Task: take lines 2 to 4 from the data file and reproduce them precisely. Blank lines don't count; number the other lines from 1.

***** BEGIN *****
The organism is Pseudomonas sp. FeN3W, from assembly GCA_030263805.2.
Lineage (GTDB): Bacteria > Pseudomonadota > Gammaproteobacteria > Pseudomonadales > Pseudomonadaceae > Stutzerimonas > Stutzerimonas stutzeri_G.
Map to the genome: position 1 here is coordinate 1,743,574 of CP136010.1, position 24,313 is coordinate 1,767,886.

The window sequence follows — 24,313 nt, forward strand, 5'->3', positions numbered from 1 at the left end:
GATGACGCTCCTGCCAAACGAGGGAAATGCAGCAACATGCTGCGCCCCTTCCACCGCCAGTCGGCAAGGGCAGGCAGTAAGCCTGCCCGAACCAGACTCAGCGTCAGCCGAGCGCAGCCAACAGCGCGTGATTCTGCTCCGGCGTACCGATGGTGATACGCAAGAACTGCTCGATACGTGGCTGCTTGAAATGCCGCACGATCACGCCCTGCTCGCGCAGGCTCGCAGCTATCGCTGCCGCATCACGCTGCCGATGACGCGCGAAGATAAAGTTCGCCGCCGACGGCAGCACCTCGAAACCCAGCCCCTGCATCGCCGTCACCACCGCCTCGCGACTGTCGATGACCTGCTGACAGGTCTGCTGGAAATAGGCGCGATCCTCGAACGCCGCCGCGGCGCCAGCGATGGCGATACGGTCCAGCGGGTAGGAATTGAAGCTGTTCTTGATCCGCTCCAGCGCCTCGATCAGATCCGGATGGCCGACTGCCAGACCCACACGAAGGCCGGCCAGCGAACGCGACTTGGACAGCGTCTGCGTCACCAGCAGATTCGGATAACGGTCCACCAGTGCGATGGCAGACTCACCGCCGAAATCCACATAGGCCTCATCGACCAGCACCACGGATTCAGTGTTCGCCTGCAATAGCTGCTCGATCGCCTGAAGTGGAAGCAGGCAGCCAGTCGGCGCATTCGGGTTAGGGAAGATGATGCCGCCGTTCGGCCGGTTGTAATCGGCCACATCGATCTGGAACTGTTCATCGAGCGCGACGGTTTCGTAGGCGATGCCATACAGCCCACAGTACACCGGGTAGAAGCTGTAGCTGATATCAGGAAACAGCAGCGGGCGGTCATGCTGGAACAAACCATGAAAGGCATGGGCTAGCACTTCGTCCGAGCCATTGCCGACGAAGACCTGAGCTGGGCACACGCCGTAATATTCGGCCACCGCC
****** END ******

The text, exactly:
Lineage (GTDB): Bacteria > Pseudomonadota > Gammaproteobacteria > Pseudomonadales > Pseudomonadaceae > Stutzerimonas > Stutzerimonas stutzeri_G.
Map to the genome: position 1 here is coordinate 1,743,574 of CP136010.1, position 24,313 is coordinate 1,767,886.

The window sequence follows — 24,313 nt, forward strand, 5'->3', positions numbered from 1 at the left end: